Remembering Mark McCormack

May 25, 2003

Sifting through the massive folder of biographical material on
Mark McCormack, the sports superagent who died last Friday at age
72, I came upon a cartoon featuring McCormack as an octopus
sitting atop the globe, his tentacles reaching out over all the
continents. Fair enough. Over the years, beginning with his
association with Arnold Palmer in 1960, McCormack and the company
he founded, International Management Group, became the General
Motors of sports marketing, creating fortunes for clients and for
IMG.

I knew McCormack for the better part of 40 years. Over that span
I frequently wrote or edited parts of his annual The World of
Professional Golf, even though the books carried his byline
alone. Because of that association, for years I received an
itinerary (as did many others) reporting where he would be in the
upcoming month--Paris, London, Cleveland (the last city being
where IMG had its main office). And always I would listen quietly
as he insisted that one of his clients, Bobby Cole, for instance,
would be the next great golfer.

One afternoon McCormack invited me to his New York City office
across from the Plaza Hotel to propose that we collaborate on his
autobiography. The meeting ended many hours later at the Plaza's
Oak Bar. I didn't come away with a deal, but I did hear him come
up with the idea that the Olympics should be totally
professional, with sponsors and cash prizes for winners of, say,
the AT&T 10,000-meter run or the Exxon long jump.

He could bite, sometimes painfully, as many who associated with
him learned. I felt his sting at a dinner party one evening.
Sometime earlier he had asked if I would write something with Rod
Laver, one of his stable of stars, and I had agreed. However, I
kept putting it off and after a while assumed it had been
forgotten. There was a large friendly group at the dinner, and
when it was over and everyone was telling old stories, he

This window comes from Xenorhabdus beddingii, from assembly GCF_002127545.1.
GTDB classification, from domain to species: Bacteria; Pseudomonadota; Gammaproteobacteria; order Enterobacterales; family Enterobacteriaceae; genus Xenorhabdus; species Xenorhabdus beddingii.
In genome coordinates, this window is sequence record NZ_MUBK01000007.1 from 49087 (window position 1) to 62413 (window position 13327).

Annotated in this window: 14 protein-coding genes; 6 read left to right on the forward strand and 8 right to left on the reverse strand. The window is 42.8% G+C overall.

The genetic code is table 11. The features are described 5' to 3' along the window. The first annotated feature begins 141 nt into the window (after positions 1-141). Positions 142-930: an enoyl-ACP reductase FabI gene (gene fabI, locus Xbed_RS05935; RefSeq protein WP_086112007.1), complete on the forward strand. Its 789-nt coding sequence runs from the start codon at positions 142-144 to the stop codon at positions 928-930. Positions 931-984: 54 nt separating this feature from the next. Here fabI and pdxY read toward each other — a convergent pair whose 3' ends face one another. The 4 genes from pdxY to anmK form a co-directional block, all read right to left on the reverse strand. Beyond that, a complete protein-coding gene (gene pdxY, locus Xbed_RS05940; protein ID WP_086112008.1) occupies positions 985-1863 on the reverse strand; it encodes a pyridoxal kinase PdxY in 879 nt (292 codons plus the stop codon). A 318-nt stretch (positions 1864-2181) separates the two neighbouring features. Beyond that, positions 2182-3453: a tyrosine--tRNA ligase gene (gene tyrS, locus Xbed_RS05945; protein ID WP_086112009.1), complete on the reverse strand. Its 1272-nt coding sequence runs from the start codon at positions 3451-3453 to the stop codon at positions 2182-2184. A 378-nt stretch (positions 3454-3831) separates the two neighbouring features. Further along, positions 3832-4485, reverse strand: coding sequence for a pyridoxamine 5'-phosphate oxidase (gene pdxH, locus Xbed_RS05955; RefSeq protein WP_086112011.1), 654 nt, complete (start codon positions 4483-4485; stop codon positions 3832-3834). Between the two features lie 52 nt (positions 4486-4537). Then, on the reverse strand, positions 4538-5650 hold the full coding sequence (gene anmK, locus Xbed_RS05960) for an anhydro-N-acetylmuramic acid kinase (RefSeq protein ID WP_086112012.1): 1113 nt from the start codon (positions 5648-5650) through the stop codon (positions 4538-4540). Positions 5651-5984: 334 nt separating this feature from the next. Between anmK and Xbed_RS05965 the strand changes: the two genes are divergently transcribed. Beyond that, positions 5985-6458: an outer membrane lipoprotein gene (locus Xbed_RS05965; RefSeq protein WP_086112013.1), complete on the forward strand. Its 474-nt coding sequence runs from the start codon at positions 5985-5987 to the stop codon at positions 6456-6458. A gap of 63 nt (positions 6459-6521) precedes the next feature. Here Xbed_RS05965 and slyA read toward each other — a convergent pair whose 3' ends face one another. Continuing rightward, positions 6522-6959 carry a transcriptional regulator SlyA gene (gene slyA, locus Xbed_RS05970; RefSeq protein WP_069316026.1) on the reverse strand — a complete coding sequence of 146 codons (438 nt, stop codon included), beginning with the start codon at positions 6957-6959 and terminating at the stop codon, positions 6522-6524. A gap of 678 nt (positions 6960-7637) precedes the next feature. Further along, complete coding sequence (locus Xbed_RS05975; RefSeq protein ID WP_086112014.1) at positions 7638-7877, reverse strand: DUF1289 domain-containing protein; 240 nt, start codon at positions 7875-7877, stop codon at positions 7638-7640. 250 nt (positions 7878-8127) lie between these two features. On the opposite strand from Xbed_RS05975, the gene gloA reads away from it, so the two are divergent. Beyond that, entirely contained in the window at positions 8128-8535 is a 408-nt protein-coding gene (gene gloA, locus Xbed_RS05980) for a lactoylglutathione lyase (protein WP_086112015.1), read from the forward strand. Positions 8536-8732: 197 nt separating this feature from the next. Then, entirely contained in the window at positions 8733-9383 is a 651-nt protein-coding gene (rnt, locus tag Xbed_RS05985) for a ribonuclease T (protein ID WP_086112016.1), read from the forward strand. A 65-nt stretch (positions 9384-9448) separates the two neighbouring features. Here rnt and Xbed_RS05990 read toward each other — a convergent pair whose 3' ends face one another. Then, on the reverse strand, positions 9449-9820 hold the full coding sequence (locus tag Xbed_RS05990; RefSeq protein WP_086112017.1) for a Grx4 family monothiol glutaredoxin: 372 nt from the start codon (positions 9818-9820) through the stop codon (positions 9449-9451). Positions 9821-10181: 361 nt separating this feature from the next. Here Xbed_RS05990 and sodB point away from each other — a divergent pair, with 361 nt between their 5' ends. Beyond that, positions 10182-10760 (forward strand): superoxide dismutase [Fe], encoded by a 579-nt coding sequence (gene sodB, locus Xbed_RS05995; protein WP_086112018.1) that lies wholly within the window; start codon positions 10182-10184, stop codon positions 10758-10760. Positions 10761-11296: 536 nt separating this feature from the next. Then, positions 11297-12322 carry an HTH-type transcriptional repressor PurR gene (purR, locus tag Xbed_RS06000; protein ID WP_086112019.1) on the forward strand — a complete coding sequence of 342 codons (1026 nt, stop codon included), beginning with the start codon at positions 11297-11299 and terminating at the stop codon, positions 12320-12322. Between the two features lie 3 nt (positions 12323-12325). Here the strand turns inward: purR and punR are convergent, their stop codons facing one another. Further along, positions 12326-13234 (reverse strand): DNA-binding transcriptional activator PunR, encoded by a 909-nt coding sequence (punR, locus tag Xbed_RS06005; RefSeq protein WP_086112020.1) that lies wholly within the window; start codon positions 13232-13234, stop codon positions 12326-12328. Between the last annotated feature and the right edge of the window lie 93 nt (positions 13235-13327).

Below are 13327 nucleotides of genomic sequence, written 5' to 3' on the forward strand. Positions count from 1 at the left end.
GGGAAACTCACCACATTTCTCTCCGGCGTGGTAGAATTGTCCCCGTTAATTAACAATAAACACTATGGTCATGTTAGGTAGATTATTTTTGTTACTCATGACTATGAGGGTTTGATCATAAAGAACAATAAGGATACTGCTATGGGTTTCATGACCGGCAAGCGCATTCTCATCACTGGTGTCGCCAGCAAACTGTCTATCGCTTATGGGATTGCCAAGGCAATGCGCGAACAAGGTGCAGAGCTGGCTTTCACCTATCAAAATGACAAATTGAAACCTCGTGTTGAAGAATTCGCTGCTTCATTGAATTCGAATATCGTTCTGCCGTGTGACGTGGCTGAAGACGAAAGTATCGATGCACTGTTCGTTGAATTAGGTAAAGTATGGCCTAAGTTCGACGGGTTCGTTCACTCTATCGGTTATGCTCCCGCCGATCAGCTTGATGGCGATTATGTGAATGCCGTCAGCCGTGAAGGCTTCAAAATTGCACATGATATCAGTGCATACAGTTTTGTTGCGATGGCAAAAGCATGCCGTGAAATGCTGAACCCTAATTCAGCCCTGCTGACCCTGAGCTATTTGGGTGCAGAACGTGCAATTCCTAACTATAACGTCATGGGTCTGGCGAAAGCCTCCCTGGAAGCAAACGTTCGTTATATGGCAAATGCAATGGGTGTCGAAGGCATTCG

suddenly looked at me, the smile of a cobra on his face, and
said, "How are you getting along with Rod Laver?"

My introduction to McCormack coincided with my introduction to
the Masters in the mid-1960s. I was part of this magazine's
coverage team, staying in a small house SI had rented for the
week. After dinner one night, four of us drove into downtown
Augusta for what I was told was still another Masters
tradition--the annual putting contest on an Arnold Palmer
miniature golf course. There waiting for us was McCormack.

I remember that there was no charge for playing and that there
was no indication McCormack was on the threshold of becoming the
czar of sports marketing. He was obviously fond of the magazine
staffers I was with, but the intensity of the competition that
followed was second only to that of the tournament that would
conclude on Sunday afternoon. I think he lost, or at least didn't
win, for I have a vague recollection of his proposing, late as it
was getting, another round with amended rules that favored Mark
McCormack.

The incident that most identifies McCormack in my recollections
occurred in 1978, in Augusta again. Our group of SI staffers had
invited members of the USGA hierarchy over for drinks one
evening. There must have been six of them, all wearing the USGA
uniform--blue blazers, gray slacks, striped ties. Suddenly, in
from the carport door came McCormack, hoping to borrow a lemon.
There were none in the rented house he was sharing with Gary
Player, and Player was planning on having fish for dinner. Our
house was nearby and, yes, we had a lemon.

We poured him a drink, and after a bit the conversation turned to
the question of whether or not Jack Nicklaus and Johnny Miller
should accept a huge sum of money to play a series of
head-to-head matches around the world during the height of the
Tour season. (The point was academic because I believe Nicklaus
had already rejected the offer.) The cadre of USGA men,
predictably, were strongly against it. McCormack was all for it.

The nut of McCormack's argument was that a Nicklaus-Miller tour
would help stir interest in the game where it hadn't been seen
before. He was outnumbered six to one, but in retrospect, that
was probably just the kind of odds he liked. As the minutes
passed, the decibel level in the living room rose, and I sensed
real anger in some of the voices. Suddenly McCormack got up and
said, "I guess I'd better get back and give Gary his lemon."

Thinking back on that discussion, I'd have to side with
McCormack. Golf, which once was pretty much the province of the
U.S. and Great Britain, is now truly a worldwide sport, with
winners of major championships from Australia, Fiji, Germany,
Spain and Zimbabwe. I don't know how much credit McCormack should
get for that, but it certainly was one of his goals.

COLOR PHOTO: KIERAN DOHERTY/REUTERS AGENT PROVOCATEUR Tom Cruise (right) played a sports agent like McCormack in Jerry Maguire.

He could bite, sometimes painfully, as many who associated with
him learned. I felt his sting at a dinner party one evening.

HOLE YARDS PAR R1 R2 R3 R4
OUT
HOLE YARDS PAR R1 R2 R3 R4
IN
Eagle (-2)
Birdie (-1)
Bogey (+1)
Double Bogey (+2)